To compare preoperative and postoperative changes in simulated night driving performance after wavefront-guided (wLASIK) and conventional LASIK (cLASIK) for the treatment of moderate myopia.
Retrospective, comparative study.
All eyes of subjects with a preoperative manifest spherical equivalent (MSE) between −4.50 and −6.00 who underwent night driving simulator (NDS) testing from 2 clinical trials were entered into the study. This comprised 38 cLASIK patients (62 eyes; mean −5.46 diopters [D] MSE) and 21 wLASIK patients (36 eyes, mean −5.20 D MSE).
Patients' records were reviewed from 2 LASIK clinical trials that had similar enrollment criteria. One trial treated patients with conventional LASIK using a bladed microkeratome (cLASIK) and the other treated with a wavefront-guided profile using a femtosecond laser (wLASIK). In both trials, patients with moderate myopia were asked to participate in NDS testing.
Main Outcome Measures
The detection and identification distances of road hazards were measured with and without a glare source before and 6 months after LASIK. Each eye was tested independently in best-corrected trial frames by a masked operator.
In every category, there was a mean reduction in the preoperative to postoperative NDS performance after cLASIK (mean change, −21.3 to −27.9 ft, −6.5 to −8.5 m; 95% confidence interval [CI], −12.0 to −41.3 ft, −3.7 to −12.6 m); there was a corresponding mean improvement after wLASIK (mean change +15.0 to +29.1 ft, +4.6 to +8.9 m; 95% CI, +8.3 to +41.5 ft, +2.5 to +12.6 m). Significant differences between cLASIK and wLASIK NDS performance was observed in every category (P<0.;01, Tukey's honest significant difference for unequal numbers). A clinical relevant loss of NDS performance (>0.5 seconds) was observed in 32% to 38% of cLASIK eyes for all tasks, whereas only 0% to 3% of eyes had this loss after wLASIK. Between 2% and 7% of cLASIK eyes and 11% and 31% of eyes had a significant postoperative improvement in NDS performance in every task.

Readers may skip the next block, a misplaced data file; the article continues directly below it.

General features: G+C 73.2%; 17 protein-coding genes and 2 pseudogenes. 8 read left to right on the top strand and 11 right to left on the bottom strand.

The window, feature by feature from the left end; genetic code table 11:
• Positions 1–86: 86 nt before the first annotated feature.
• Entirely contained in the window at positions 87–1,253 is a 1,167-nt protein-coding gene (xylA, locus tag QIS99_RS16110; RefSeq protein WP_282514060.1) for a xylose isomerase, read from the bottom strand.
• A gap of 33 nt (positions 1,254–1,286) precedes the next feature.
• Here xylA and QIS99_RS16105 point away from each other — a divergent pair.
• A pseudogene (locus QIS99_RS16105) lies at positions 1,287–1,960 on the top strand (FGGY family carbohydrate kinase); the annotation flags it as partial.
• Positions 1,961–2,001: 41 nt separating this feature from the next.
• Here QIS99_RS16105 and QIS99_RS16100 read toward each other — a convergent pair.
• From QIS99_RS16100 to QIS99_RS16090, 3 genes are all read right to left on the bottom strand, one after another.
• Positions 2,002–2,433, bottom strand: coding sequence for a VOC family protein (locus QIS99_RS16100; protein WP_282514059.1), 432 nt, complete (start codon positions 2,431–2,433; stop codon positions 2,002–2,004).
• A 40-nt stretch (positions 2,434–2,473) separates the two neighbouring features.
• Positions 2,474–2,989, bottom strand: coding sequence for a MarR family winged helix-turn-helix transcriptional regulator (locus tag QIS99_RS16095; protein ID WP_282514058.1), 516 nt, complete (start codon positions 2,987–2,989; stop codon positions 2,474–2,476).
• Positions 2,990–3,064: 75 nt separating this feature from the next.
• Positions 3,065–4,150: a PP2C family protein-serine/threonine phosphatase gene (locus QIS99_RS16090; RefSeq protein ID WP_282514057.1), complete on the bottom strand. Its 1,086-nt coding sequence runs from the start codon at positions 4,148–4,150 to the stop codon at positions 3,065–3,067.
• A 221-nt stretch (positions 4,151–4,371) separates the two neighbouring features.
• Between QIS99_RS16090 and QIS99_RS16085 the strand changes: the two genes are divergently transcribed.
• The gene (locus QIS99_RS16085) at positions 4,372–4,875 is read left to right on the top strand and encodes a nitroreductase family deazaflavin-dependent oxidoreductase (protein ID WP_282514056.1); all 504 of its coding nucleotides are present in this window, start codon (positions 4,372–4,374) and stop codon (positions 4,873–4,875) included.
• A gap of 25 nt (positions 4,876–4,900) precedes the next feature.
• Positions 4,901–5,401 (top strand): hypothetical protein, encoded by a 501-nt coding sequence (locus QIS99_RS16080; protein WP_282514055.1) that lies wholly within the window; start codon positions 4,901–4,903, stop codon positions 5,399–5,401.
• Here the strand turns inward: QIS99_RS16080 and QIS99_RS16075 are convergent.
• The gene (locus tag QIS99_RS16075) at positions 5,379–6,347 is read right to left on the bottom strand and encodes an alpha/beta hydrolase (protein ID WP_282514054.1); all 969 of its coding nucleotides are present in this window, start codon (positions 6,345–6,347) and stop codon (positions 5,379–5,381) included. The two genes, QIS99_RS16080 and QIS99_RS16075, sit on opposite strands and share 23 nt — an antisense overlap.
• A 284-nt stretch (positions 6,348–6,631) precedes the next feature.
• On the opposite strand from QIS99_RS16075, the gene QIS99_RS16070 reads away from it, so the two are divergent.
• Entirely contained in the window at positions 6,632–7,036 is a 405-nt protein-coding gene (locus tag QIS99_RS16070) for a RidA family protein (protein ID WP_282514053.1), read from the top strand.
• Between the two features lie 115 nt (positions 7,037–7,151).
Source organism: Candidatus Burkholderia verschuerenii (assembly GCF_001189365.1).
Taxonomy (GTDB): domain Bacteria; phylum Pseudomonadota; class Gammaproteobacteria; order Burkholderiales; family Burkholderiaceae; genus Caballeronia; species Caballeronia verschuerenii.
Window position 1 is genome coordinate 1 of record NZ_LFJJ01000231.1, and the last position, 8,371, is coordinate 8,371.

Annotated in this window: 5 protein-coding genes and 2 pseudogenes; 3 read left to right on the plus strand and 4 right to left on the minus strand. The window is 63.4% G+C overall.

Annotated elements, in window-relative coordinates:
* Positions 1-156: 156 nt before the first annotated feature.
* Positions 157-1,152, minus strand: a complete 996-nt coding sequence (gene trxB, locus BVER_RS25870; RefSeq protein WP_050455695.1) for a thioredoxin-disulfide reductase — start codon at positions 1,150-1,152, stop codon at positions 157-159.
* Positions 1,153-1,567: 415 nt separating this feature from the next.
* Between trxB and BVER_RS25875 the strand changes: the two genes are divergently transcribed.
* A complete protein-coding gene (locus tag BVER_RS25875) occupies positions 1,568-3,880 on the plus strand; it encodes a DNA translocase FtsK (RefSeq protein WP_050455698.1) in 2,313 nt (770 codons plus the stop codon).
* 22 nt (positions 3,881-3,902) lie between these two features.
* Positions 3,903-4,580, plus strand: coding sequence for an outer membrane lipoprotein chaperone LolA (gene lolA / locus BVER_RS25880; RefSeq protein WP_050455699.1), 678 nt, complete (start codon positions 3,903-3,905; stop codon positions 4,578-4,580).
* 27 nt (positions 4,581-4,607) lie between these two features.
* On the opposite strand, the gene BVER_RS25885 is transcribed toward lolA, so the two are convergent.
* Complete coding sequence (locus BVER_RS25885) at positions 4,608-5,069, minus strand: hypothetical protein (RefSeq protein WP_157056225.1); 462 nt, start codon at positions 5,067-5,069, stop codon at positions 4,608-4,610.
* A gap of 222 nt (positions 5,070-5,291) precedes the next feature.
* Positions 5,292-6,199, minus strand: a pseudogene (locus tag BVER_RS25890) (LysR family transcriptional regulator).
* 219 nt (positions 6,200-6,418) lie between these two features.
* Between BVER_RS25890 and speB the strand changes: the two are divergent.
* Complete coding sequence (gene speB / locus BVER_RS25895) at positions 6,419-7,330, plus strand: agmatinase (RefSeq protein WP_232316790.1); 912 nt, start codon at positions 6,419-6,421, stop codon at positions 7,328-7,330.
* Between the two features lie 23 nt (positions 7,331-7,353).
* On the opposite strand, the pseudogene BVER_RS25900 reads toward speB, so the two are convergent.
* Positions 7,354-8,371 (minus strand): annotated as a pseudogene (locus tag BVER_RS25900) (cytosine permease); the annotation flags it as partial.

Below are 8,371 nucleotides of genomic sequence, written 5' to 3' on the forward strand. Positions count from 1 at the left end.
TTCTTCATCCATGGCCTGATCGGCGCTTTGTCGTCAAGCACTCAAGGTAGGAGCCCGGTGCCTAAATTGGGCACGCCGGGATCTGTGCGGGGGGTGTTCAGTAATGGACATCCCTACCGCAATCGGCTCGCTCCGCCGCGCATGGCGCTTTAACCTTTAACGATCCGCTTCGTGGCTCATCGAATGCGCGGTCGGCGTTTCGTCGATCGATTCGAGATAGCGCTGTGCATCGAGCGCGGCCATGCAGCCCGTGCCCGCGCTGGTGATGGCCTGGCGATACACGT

Wavefront-guided LASIK to correct myopia combined with a femtosecond laser flap significantly improved mean night driving visual performance and was significantly better than conventional LASIK using a mechanical keratome.